Anticipatory Grief Complexes Cancer Management

Dealing with grief caused by having a pet sick with cancer can be difficult if not all aspects of the grief are understood.

April 17, 2009

She had a Kleenex in her trembling hand and was on the verge of tears when I entered the room. She burst into tears as we discussed the biopsy and the overall poor prognosis.

She could not hold herself back from intense feelings of loss and injustice and regret. She told me that she just loved her dog and that she did not want her to suffer from the awful cancer that had invaded the base of her tongue. She declined surgery, radiation therapy and chemotherapy (which would have only been palliative anyway). She said that even though Dori had lost 17 pounds and had trouble eating, she was still behaving close to normal and was cheerful in every other way. So she wanted me to do what ever I could do to help Dori live a quality life.

I introduced the concept of end of life care. I like to call this phase of cancer care, “Pawspice” in honor of Hospice, the home care system set up for people with terminal illness. We talked about recognizing and learning to correct the 3 H’s (Hunger, Hydration and Hurt).

Then she burst out into extreme grief with the tears flowing again. Even though my other two exam rooms were full and there were people in the waiting room, it was important to focus on my client’s distress for a few precious consultation moments.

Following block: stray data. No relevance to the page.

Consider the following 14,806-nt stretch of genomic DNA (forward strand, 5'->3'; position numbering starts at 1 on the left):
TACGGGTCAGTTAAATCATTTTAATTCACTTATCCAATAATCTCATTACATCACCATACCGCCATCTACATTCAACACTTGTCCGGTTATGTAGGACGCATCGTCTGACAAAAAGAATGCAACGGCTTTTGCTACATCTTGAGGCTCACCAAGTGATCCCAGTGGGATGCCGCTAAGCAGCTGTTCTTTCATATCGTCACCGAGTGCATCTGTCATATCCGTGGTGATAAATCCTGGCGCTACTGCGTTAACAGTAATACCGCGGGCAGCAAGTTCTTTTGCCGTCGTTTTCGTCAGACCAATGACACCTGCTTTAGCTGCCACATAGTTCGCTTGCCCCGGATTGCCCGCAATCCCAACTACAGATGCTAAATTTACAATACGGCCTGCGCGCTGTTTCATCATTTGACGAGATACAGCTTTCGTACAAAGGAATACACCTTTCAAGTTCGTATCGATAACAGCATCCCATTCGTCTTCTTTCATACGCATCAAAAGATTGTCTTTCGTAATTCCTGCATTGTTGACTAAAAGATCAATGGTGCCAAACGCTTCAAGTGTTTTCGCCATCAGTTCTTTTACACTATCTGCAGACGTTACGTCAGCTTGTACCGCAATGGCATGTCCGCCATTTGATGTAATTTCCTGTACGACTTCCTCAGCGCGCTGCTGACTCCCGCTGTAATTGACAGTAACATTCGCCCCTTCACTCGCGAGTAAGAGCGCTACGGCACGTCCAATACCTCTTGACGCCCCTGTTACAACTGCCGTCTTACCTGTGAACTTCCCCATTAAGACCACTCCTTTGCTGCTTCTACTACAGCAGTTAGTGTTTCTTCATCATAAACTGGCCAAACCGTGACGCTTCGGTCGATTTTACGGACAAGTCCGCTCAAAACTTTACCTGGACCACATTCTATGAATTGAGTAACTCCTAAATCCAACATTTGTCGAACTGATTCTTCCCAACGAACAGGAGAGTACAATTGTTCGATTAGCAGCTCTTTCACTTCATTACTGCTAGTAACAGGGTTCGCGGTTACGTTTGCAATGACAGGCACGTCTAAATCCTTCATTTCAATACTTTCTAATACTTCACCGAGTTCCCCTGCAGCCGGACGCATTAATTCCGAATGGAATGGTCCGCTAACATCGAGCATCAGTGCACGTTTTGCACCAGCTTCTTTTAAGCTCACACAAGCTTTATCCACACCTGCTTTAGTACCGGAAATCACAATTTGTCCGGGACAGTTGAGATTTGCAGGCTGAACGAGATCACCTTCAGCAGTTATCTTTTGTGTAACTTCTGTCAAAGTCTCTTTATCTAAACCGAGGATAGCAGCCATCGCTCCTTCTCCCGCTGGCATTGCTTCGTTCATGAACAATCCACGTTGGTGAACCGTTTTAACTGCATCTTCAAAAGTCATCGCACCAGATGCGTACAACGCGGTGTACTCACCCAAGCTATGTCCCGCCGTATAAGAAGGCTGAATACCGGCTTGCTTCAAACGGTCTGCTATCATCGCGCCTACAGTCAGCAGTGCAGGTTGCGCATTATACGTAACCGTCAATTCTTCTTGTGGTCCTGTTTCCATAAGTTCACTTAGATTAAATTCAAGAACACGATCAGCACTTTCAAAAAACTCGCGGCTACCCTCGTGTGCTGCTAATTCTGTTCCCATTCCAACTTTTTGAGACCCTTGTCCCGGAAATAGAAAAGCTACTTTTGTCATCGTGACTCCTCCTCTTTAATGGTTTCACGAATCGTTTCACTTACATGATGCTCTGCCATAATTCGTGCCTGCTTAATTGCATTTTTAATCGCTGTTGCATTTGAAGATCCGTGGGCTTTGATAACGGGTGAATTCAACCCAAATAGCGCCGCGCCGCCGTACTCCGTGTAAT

I began by letting her know that we will help her and her pet through the next several months and that she is not alone in her grief. I let her know that pet loss has the power to bring all our personal losses to the surface and that grief makes one feel raw all over or feel like there is an open sore over one’s heart. I suggest that pet loss tears are shed not only for this pet, but also for all our past losses and that these tears that come so freely may be called “tears of the ages.”

She then burst out with deep emotion telling me that she rescued Dori from the pound just after her brother committed suicide. She went on to tearfully tell me that her father had recently died and that she was holding his hand when he died and that she just could not take another loss. Now we both recognize that the deep grief truly is for all her losses and that Dori is helping her deal with repressed grief in a very special way. I go on to say that, “Dori has a mission in her life and that she won’t leave her until it is accomplished.”

This brings the grieving person to a reality checkpoint. When it seems appropriate, I tell her that I am now going to put the hat on as Dori’s doctor and that I will help in the care and medical treatment to the best of my ability within their means and their philosophy. We continue the examination and make a treatment protocol for pain control, immunonutrition and client monitoring of the pet’s weight and hydration with scheduled rechecks in order to monitor the well being of both pet and pet owner!

Two days later, a follow up phone call found that she feels much better and so does Dori!

Another client who has a dog that has been in a prolonged remission with cutaneous lymphoma tells me in a phone conversation that she wants to die if her sweet Buddy dies.

This statement is very dangerous to ignore.